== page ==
The Boston Diaries

The ongoing saga of a programmer who doesn't live in Boston, nor does he even like Boston, but yet named his weblog/journal “The Boston Diaries.”

Go figure.

Tuesday, Debtember 31, 2002

Core dumps, WAPs and war driving

After visiting the hospital, Mark, JeffK and I headed over to Kelly's to hang out for a bit. How we ended up talking about Michael Jackson, I don't know, but when we were tyring to show Mark just how badly Jacko looks these days, Kelly's Windows XP box crashed. What I did now know, but Mark did, was that Windows XP can generate a crash dump for later analysis. When Mark checked the dump directory, Kelly had approximately 50 dump files already there.

Unlike Windows NT, Windows XP doesn't come with dumpcheck.exe, which will tell you exactly where the crash took place. Mark then spent the next half hour or so (why not?) trying to determine the location of the crash, and to track down a copy of dumpcheck.exe. Unfortunately, Kelly's copy of Windows XP was set to only record a minimal dump, of which dumpcheck.exe wasn't able to work with. But Mark was able to track the crash down to ntkernel.dll which pretty much means a buggy driver, although not which driver is bad. Kelly then configured Windows XP to do a full dump next time it crashes.

After expressing the sad state of affairs with Wacko Jacko, talk then turned towards wireless networks. Mark recently aquired some equipment and was looking to set up a WAP at home. Mark didn't quite realize that WAP security was a joke (crackable with as little as 5K worth of traffic) and that really, you need to firewall off any wireless stations; all WAP security was good for was “to keep someone from inadvertantly connecting to your network.” Mark was then curious as to the range and from experiments done here at the Facility in the Middle of Nowhere, we were able to pick up a signal outside the building, up to maybe twenty yards or so (Rob and I didn't go much futher than that). We then decided to test Kelly's range.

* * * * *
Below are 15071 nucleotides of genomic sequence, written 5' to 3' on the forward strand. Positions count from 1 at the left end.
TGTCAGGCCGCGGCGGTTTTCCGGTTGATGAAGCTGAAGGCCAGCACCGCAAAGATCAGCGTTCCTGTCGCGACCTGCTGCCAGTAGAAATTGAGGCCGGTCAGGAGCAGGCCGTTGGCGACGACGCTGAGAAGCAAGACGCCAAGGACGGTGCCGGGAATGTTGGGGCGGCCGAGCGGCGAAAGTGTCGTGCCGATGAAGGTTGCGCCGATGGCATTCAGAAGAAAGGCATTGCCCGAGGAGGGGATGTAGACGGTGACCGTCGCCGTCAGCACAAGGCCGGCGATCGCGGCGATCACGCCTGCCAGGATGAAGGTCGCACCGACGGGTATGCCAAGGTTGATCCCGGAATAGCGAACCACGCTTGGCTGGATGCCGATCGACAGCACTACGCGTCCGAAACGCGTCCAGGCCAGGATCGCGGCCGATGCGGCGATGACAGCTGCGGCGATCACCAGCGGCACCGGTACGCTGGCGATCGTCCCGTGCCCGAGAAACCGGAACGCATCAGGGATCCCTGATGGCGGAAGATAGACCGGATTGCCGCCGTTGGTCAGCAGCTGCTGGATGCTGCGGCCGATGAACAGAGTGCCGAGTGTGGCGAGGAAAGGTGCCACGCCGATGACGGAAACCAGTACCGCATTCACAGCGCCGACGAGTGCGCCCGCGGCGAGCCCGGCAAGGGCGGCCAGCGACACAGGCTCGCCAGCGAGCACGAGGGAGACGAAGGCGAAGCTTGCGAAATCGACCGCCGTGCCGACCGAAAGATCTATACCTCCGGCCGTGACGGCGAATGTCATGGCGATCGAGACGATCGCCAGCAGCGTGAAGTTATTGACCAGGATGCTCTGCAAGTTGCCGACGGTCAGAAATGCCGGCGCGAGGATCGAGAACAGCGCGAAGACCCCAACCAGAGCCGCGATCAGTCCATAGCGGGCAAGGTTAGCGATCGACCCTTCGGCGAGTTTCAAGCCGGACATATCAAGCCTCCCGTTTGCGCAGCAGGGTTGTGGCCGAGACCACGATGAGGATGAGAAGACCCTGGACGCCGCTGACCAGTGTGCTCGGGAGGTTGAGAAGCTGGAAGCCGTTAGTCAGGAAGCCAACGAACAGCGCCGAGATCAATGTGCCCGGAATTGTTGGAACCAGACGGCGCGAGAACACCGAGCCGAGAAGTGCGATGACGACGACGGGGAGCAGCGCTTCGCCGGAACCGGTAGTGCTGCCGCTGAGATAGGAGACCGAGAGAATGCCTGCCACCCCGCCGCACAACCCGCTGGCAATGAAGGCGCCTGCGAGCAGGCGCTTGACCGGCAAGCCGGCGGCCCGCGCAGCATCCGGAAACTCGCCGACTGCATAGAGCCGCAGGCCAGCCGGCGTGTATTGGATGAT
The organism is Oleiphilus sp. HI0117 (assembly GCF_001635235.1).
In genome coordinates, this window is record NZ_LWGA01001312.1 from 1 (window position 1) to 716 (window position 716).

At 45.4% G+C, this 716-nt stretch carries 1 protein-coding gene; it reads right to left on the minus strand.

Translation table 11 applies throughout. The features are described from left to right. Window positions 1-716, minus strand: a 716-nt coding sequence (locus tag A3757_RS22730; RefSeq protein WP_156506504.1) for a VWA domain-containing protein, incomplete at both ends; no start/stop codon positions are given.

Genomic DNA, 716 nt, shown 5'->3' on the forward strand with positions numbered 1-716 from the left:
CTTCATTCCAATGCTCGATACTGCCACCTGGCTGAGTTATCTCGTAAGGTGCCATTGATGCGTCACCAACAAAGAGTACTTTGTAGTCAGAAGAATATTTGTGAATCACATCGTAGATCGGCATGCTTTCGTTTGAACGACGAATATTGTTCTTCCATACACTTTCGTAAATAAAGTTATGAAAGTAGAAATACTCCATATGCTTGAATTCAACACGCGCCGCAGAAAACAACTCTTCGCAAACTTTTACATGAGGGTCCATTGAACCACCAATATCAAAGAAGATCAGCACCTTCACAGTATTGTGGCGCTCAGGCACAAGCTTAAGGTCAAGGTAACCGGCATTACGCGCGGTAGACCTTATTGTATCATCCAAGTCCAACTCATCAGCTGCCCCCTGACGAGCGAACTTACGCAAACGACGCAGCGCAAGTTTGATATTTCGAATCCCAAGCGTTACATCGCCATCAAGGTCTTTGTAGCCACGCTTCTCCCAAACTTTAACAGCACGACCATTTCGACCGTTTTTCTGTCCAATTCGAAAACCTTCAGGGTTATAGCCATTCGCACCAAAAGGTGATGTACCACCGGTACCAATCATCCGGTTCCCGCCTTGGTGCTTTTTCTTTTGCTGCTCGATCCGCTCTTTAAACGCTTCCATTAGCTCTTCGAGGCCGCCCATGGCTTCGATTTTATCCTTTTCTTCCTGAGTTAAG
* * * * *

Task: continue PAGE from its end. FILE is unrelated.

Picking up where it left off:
Mind you, this was at 2:30 in the morning.

So with laptop literally in hand, we walked down the street and found that the signal strength was good for perhaps a hundred yards or so—definitely three houses down although it wasn't a straight cut-off point. The frequencies used tend to bounce around so that going around a corner only ten yards away would cut the signal entirely; but hit just the right spot and the signal can bounce down the street.

We also talked a bit about war driving and the best areas to concentrate on down here in Lower Sheol. We figured the best places would be around Congress, between Yamato and Clint Moore (in Boca Raton) and along Cypress Creek, between I-95 and Powerline (in Ft. Lauderdale). One of these days …

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